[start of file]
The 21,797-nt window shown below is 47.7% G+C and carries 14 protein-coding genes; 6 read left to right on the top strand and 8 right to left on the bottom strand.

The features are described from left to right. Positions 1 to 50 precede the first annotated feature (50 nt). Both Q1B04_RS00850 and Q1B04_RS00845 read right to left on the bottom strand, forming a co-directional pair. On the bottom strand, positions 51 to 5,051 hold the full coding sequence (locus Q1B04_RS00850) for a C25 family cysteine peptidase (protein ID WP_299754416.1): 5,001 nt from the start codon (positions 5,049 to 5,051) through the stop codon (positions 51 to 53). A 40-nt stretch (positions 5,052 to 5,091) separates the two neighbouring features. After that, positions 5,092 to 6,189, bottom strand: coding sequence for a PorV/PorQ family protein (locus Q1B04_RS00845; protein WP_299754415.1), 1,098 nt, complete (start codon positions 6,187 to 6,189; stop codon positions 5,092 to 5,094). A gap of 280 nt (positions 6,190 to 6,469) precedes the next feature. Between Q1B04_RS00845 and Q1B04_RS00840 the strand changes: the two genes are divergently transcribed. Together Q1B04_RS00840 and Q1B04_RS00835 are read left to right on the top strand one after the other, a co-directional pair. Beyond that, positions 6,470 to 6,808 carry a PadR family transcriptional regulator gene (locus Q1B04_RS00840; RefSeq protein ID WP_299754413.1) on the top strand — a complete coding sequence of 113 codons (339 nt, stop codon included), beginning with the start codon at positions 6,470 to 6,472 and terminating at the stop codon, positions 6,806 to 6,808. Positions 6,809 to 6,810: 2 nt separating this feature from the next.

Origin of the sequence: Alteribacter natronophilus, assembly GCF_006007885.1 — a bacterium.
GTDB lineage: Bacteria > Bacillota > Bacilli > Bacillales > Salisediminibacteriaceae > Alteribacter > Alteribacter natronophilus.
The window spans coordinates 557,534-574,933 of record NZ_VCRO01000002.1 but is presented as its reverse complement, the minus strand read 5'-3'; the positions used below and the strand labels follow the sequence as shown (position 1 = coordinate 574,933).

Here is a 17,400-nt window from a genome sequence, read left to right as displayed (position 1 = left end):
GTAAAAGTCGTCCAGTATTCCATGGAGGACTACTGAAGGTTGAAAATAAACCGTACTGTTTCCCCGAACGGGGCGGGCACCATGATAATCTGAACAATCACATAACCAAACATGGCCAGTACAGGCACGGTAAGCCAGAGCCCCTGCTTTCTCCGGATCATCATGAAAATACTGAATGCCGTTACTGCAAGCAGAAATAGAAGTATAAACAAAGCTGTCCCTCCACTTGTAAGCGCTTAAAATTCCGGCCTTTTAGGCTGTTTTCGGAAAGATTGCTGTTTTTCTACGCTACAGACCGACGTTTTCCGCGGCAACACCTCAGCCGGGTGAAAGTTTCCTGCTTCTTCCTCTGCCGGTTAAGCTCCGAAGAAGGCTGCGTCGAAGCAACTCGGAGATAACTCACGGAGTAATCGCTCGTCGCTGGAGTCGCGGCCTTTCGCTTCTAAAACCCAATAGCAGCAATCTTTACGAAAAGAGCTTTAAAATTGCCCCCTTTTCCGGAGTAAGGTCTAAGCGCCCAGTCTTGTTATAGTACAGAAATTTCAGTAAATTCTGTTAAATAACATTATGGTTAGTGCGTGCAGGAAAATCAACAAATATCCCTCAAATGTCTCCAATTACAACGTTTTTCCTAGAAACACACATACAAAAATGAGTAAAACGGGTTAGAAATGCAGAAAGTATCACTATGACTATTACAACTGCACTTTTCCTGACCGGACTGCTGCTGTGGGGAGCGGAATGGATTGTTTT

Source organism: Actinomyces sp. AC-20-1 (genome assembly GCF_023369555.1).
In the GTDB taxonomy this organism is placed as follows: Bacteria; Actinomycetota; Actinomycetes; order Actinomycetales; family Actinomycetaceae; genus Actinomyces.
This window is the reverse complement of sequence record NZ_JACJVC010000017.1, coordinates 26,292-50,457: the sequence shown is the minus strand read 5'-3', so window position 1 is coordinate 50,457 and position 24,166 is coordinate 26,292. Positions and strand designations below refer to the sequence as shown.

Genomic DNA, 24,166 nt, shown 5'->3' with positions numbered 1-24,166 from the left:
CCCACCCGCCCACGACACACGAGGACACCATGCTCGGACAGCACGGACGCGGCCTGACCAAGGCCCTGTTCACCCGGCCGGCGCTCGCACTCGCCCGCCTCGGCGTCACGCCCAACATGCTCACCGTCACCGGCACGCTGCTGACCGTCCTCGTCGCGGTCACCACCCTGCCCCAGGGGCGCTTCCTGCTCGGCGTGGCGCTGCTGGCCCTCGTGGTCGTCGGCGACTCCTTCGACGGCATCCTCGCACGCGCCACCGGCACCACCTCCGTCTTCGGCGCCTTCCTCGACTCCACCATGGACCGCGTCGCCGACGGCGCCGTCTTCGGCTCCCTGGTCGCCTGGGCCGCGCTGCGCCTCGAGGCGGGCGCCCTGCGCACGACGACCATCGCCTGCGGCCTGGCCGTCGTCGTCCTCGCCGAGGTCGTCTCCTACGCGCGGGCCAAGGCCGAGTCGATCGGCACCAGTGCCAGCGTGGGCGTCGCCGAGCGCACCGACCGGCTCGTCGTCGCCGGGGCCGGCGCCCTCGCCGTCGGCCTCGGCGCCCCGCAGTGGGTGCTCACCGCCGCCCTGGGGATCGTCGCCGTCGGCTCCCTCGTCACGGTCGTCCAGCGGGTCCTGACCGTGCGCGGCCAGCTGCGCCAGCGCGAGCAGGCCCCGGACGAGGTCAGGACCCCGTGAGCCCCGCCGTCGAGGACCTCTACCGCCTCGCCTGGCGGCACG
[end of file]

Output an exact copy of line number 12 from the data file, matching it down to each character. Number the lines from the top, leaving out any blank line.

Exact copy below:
CCCACCCGCCCACGACACACGAGGACACCATGCTCGGACAGCACGGACGCGGCCTGACCAAGGCCCTGTTCACCCGGCCGGCGCTCGCACTCGCCCGCCTCGGCGTCACGCCCAACATGCTCACCGTCACCGGCACGCTGCTGACCGTCCTCGTCGCGGTCACCACCCTGCCCCAGGGGCGCTTCCTGCTCGGCGTGGCGCTGCTGGCCCTCGTGGTCGTCGGCGACTCCTTCGACGGCATCCTCGCACGCGCCACCGGCACCACCTCCGTCTTCGGCGCCTTCCTCGACTCCACCATGGACCGCGTCGCCGACGGCGCCGTCTTCGGCTCCCTGGTCGCCTGGGCCGCGCTGCGCCTCGAGGCGGGCGCCCTGCGCACGACGACCATCGCCTGCGGCCTGGCCGTCGTCGTCCTCGCCGAGGTCGTCTCCTACGCGCGGGCCAAGGCCGAGTCGATCGGCACCAGTGCCAGCGTGGGCGTCGCCGAGCGCACCGACCGGCTCGTCGTCGCCGGGGCCGGCGCCCTCGCCGTCGGCCTCGGCGCCCCGCAGTGGGTGCTCACCGCCGCCCTGGGGATCGTCGCCGTCGGCTCCCTCGTCACGGTCGTCCAGCGGGTCCTGACCGTGCGCGGCCAGCTGCGCCAGCGCGAGCAGGCCCCGGACGAGGTCAGGACCCCGTGAGCCCCGCCGTCGAGGACCTCTACCGCCTCGCCTGGCGGCACG